Not dead yet

Hello, is this mic live?

It's 2019. Since whatever popularity blogs had is long gone, I'm going to start mine up again. I'm all about unpopularity. If Twitter is a conversation with yourself that you hope someone else is interested in, then blogging is like writing on spec for a publication that no one can find. But if I enjoy doing it, then I'll keep doing it. And one never knows where readers come from.

At the point when I stopped posting, life had become difficult in several ways. The combination of not yet being able to retire from a good, well-paying job that I just didn't love, and the ascendance of so-called right-wing populism, i.e., politics based on people at their un-empathetic worst took a toll everyday. I would wake up stressed about work, as well as fearing what I was going to read in the morning's headlines. It had impacts on pretty much all aspects of my health.

In all this, I lost blog mojo. Instead, I started writing a journal again. Several blank books in a row, over the last couple of years. Writing in a journal has been very beneficial to me. It's kind of a habit now, which I had never been able to develop before.

(I didn't go completely private. I was on Twitter, too much. Twitter is a very good part of my life that can also be a very bad part. It has become a vital communication tool in my city and among people here whom I know. I see breaking news, and much more that is interesting and that I want to keep up with. The downside is that it can be all-consuming while also delivering non-stop distressing content and excessive outrage in almost real time.)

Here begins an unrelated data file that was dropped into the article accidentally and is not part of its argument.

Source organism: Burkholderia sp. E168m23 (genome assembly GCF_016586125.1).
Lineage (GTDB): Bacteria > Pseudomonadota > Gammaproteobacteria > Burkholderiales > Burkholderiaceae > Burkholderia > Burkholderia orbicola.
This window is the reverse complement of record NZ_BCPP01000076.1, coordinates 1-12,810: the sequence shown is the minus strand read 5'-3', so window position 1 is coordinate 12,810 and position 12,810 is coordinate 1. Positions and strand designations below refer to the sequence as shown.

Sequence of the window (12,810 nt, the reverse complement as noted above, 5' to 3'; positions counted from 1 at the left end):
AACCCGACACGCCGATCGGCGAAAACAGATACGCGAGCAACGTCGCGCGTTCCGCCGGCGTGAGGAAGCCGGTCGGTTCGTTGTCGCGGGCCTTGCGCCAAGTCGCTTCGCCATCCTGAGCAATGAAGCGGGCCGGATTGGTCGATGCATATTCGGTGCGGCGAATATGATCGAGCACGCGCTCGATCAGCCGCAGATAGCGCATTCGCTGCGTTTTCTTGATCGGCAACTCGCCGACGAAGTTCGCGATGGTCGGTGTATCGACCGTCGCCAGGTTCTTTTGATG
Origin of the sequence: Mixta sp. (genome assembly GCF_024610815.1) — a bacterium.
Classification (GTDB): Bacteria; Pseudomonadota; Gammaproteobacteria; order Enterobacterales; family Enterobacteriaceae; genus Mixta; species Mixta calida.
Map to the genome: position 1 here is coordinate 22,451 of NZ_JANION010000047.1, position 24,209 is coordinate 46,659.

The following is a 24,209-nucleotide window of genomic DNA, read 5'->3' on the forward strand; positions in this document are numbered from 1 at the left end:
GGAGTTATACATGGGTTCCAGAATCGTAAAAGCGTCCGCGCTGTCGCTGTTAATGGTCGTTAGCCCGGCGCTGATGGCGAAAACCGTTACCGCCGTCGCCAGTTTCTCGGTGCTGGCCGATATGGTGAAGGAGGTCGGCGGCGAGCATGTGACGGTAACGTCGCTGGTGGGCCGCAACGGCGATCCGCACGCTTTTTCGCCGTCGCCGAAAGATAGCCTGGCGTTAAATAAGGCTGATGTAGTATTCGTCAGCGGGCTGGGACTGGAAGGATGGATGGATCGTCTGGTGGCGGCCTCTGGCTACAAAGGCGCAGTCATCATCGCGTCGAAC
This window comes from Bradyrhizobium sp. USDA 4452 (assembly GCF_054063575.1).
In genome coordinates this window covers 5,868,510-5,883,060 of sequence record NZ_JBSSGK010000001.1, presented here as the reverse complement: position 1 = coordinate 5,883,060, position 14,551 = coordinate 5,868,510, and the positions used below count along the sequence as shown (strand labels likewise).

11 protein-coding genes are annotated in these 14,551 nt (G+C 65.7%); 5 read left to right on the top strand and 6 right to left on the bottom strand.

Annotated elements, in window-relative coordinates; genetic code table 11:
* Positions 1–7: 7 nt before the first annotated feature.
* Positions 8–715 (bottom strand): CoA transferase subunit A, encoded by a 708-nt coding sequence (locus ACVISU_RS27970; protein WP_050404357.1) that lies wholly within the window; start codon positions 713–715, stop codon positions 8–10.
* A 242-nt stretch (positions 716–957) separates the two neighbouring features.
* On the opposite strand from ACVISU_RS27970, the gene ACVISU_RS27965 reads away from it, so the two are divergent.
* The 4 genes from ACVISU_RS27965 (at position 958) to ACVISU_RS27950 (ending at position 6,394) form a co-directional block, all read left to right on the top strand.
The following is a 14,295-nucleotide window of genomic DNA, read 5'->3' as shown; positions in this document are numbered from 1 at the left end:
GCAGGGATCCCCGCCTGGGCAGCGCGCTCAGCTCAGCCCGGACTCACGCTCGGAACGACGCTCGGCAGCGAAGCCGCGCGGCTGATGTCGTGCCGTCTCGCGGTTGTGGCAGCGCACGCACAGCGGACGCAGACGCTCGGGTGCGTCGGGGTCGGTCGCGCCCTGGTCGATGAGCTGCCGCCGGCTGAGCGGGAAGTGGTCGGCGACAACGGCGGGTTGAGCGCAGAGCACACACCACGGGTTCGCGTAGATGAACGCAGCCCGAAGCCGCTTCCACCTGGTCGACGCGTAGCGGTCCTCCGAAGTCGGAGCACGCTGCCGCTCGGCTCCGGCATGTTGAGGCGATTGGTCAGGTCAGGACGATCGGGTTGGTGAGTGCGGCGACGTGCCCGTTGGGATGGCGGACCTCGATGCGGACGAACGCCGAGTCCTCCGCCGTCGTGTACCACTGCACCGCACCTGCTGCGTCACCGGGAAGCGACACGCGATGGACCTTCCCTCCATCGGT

Now, I am retired. I made it. After all my rebellion, I did what my parents instilled in me: found a good job, stuck with it (for far too long), and saved for retirement. They were not against having a fulfilling career—after all, my dad became a teacher and then an administrator—but as children of the Great Depression, security was paramount for them. So since I stayed the course, maybe my sweetie and I will have enough to live on until we cease to exist.

Before I retired, many people asked what I would do instead of working. My answer was always the same: all the things that I have wanted to do all my life but rarely had time or focus to do.

I have new music to make and old music to revive. Next week, I will start remixing an album my band recorded in 1985, with more material to follow as budget permits.

I have writing to do. Not sure what kind of writing at this point, beyond re-adding this blog to the mix, but writing is something I can't help but do, like music.

I have a couple of volunteer things, one of which requires a fair amount of energy. I'm cooking and baking. It's finally time to head out into the garden.

And there are things I once loved and want to bring back into my life. When I arrived in Vancouver almost 25 years ago, I had more time than money. I did a lot of hiking on the North Shore, and I rode my bicycle between East Van and UBC. Now once again having more time than money, I would like to get back to both of those activities while I am still able to do so.

My sweetie and I have things to do together, such as travel, senior days at this or that local attraction, and occasionally being ladies who lunch.

I'm only beginning to figure out this new life and new schedule. I'm going to see if blogging more than once in a blue moon can be part of it.